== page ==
Sassafras IPA with Kveik

freshly dug sassafras roots in a pan of water

I haven’t been brewing much for the past year or so, for the simple reason that I’ve cut way back on my own drinking. But I still love to brew, so it occurred to me half-way through December that I could brew a batch of beer to give away. My beer-loving friend Chris was due to turn 50 on New Year’s Eve, and I knew I’d never have a better excuse than that.

Now you may be saying to yourself, that didn’t give you nearly enough time to brew AND bottle! But thanks to Lars Marius Garshol’s wonderful, epoch-making book Historical Brewing Techniques: The Lost Art of Farmhouse Brewing, I knew all about the magic of kveik, yeast selected by generations of Norwegian farmers for just this purpose: fast, high-alcohol holiday beers. My previous experiments had used the Sigmund’s Voss strain, but this time I decided to try the Espe strain, OYL-090, purchased in slurry form from Omega Yeast:

Originating from the village of Grodås in Norway, the Espe kveik blend offers the unique profile of lychee, pear, and tropical fruit cup. It bolsters the sweet aromatics of modern IPAs, but is versatile enough for your flagship pale ale or seasonal brew. Most expressive when fermented at 90°F+ (32°C+), Espe still reveals character at its lower temperature range.

Since I’m not planning to brew more than twice a year from here on out, I wanted to use up as much malt and hops in the pantry as possible, so sophisticated craft beer types may notice that the hops list in this recipe seems a bit random. I had just taken advantage of a December thaw to dig some sassafras in the back forty (see photo), so naturally that had to go in — for the color as much as the taste. I put it in toward the end of the boil, then saved it in the freezer and added it back (after re-boiling) after the primary fermentation had finished… on the fourth day of fermenting at close to 90F, which believe it or not is recommended for kveik, and doesn’t lead to any off flavors. Three days after that, the hydrometer was reading 1.010 and the bubbles through the airlock had slowed to about one a minute, so I bottled it, using a cup and a quarter of Grade A maple syrup. One more warm day in the bottles and then into Chris’ garage (which was in the low 50s), three days before the party. By New Year’s Eve, it was perfect. And for some reason the head retention was excellent.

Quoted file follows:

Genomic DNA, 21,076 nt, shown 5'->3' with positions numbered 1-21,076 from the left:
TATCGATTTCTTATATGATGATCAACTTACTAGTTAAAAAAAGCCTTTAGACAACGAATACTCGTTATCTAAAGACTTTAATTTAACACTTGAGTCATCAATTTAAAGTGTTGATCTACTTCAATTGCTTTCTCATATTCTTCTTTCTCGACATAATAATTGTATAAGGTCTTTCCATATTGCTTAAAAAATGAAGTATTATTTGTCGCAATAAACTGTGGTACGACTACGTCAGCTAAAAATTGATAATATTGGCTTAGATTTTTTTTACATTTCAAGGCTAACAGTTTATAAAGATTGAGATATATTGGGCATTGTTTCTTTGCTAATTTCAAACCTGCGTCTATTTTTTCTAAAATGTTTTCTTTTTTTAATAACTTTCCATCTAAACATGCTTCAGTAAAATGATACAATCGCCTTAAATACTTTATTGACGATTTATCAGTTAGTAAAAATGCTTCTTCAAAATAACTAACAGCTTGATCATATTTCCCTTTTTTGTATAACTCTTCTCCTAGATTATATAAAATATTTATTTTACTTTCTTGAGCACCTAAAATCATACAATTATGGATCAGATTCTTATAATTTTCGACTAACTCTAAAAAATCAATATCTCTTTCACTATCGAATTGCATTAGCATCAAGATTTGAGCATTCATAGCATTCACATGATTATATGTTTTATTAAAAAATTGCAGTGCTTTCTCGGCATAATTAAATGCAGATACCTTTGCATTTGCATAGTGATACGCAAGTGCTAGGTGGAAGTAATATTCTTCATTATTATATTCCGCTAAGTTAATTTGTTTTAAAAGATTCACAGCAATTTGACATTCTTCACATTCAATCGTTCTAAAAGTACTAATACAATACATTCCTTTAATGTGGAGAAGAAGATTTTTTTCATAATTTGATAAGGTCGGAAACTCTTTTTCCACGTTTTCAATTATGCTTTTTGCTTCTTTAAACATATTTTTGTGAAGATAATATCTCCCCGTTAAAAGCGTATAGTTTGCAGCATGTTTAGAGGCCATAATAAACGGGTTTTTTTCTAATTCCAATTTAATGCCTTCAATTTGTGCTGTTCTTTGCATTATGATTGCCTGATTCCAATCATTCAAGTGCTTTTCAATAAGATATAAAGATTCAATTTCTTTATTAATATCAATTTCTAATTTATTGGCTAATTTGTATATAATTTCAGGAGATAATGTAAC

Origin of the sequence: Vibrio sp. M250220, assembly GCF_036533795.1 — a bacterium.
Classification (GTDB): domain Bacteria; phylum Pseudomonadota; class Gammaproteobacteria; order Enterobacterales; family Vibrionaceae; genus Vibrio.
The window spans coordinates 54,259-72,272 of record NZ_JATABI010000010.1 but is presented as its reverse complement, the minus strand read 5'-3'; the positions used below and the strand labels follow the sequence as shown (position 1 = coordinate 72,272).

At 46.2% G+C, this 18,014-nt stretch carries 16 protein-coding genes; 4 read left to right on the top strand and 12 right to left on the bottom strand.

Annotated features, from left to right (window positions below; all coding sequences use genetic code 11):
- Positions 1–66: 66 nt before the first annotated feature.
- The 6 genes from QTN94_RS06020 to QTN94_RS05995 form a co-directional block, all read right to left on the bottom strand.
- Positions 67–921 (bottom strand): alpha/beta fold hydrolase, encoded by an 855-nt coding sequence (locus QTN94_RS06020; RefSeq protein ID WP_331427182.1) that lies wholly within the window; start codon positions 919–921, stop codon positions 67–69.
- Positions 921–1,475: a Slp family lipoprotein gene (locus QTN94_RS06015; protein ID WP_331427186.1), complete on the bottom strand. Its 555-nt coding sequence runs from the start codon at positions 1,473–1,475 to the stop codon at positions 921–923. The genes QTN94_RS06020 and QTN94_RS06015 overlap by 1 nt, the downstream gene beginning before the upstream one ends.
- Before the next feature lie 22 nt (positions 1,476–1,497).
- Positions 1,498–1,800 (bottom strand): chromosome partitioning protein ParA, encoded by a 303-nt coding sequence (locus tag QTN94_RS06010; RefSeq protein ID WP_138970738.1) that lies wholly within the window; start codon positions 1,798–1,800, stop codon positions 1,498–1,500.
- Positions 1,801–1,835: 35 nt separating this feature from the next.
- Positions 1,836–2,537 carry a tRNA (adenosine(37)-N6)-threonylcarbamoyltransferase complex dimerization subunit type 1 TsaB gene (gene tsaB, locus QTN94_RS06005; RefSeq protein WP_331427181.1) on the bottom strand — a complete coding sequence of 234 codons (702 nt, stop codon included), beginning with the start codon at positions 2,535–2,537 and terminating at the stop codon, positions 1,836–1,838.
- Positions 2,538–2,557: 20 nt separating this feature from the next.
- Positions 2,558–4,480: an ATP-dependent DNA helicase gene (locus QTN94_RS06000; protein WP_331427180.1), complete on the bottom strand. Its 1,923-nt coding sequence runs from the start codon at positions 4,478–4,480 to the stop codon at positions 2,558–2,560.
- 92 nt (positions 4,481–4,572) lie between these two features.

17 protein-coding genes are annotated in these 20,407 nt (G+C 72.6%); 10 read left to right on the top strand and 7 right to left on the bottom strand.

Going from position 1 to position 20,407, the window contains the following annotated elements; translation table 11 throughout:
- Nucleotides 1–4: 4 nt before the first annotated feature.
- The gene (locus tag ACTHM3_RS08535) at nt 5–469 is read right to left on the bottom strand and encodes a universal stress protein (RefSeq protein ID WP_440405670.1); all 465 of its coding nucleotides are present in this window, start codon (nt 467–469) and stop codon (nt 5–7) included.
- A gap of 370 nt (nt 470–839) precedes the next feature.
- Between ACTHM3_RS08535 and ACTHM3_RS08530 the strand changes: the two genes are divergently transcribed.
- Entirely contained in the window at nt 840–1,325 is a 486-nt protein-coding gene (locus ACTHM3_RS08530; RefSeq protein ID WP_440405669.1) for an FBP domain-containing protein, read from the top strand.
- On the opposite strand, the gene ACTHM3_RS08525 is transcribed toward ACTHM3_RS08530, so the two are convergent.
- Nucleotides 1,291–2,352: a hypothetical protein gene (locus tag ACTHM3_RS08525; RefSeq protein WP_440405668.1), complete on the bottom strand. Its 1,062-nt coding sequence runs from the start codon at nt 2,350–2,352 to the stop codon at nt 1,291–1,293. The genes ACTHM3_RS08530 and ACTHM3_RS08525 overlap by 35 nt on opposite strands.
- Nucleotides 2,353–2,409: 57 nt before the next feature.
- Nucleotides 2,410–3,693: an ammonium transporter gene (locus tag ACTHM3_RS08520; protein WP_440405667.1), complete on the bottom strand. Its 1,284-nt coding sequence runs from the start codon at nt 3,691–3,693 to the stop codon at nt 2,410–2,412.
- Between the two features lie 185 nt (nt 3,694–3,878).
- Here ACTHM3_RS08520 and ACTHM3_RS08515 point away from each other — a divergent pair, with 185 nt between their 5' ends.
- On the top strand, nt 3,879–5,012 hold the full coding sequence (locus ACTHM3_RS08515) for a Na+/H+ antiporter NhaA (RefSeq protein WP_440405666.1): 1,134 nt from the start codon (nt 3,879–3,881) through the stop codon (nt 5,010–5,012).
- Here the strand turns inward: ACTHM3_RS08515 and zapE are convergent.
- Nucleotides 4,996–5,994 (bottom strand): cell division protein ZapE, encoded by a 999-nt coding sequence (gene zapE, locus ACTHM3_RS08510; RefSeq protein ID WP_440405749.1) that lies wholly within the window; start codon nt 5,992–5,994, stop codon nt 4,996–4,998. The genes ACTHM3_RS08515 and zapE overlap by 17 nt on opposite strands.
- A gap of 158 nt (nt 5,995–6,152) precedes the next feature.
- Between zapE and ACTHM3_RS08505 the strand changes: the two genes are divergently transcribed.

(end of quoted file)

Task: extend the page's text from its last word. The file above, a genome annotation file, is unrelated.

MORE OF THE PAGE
I forgot to add Irish moss, so the beer wasn’t as pretty as it might’ve been, but otherwise it turned out very well. Is it pale enough, or hoppy enough, to qualify as an IPA? The BeerSmith app doesn’t think so, but that’s where my inspiration came from, so I’m not changing the title. I’d definitely make it again, were it not for the fact that I can’t brew the same beer twice.

Recipe Details

Batch Size Boil Time IBU SRM Est. OG Est. FG ABV
5 gal 60 min 34.7 IBUs 8.8 SRM 1.090 1.010 10.8 %


Name Amount %
Pale Malt (2 Row) US 12 lbs 69.36
Munich Malt - 10L 2 lbs 11.56
Victory Malt 1 lbs 5.78
Aromatic Malt 4.8 oz 1.73
Cane (Beet) Sugar 2 lbs 11.56


Name Amount Time Use Form Alpha %
Amarillo 1 oz 60 min Boil Pellet 9.2
Mt. Hood 1 oz 20 min Boil Pellet 6
Fuggles 1 oz 5 min Boil Pellet 4.5
Cascade 1 oz 0 min Boil Pellet 5.5


Name Amount Time Use Type
Sassafras Root Bark 1.00 oz 3 days Secondary Spice


Name Lab Attenuation Temperature
Espe Kveik 79% 68°F - 95°F


Step Temperature Time
Mash In 152°F 60 min
Mash Out 168°F 10 min


1. Mash at 150F for an hour.
2. Boil for 60 minutes followed by a ten-minute steep.
3. Primary fermentation should be close to 90F (!). After three days, rack into secondary with sassafras root in mesh bag.
4. Bottle with approx. 10 oz. maple syrup.

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